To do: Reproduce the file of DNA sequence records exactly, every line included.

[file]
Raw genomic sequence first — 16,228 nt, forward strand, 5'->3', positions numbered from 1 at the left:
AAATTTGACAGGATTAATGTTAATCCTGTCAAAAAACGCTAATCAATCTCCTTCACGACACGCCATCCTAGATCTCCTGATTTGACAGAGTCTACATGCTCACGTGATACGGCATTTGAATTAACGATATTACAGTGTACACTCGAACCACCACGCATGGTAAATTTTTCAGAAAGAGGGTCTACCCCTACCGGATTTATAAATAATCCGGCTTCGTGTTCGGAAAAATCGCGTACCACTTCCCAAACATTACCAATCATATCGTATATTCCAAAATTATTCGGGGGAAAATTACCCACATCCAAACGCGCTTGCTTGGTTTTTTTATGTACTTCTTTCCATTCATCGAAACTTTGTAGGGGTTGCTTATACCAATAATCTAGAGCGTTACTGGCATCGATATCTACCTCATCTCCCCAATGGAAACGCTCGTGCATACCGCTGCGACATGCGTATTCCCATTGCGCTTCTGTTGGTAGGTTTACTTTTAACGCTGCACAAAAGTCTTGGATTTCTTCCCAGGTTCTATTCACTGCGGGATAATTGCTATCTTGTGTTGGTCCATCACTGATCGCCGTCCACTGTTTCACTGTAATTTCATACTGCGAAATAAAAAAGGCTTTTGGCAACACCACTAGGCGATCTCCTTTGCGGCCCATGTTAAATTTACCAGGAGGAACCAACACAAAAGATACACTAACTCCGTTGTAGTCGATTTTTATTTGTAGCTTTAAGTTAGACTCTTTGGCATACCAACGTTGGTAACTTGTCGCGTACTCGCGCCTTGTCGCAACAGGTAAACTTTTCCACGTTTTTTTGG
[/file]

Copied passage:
Raw genomic sequence first — 16,228 nt, forward strand, 5'->3', positions numbered from 1 at the left:
AAATTTGACAGGATTAATGTTAATCCTGTCAAAAAACGCTAATCAATCTCCTTCACGACACGCCATCCTAGATCTCCTGATTTGACAGAGTCTACATGCTCACGTGATACGGCATTTGAATTAACGATATTACAGTGTACACTCGAACCACCACGCATGGTAAATTTTTCAGAAAGAGGGTCTACCCCTACCGGATTTATAAATAATCCGGCTTCGTGTTCGGAAAAATCGCGTACCACTTCCCAAACATTACCAATCATATCGTATATTCCAAAATTATTCGGGGGAAAATTACCCACATCCAAACGCGCTTGCTTGGTTTTTTTATGTACTTCTTTCCATTCATCGAAACTTTGTAGGGGTTGCTTATACCAATAATCTAGAGCGTTACTGGCATCGATATCTACCTCATCTCCCCAATGGAAACGCTCGTGCATACCGCTGCGACATGCGTATTCCCATTGCGCTTCTGTTGGTAGGTTTACTTTTAACGCTGCACAAAAGTCTTGGATTTCTTCCCAGGTTCTATTCACTGCGGGATAATTGCTATCTTGTGTTGGTCCATCACTGATCGCCGTCCACTGTTTCACTGTAATTTCATACTGCGAAATAAAAAAGGCTTTTGGCAACACCACTAGGCGATCTCCTTTGCGGCCCATGTTAAATTTACCAGGAGGAACCAACACAAAAGATACACTAACTCCGTTGTAGTCGATTTTTATTTGTAGCTTTAAGTTAGACTCTTTGGCATACCAACGTTGGTAACTTGTCGCGTACTCGCGCCTTGTCGCAACAGGTAAACTTTTCCACGTTTTTTTGG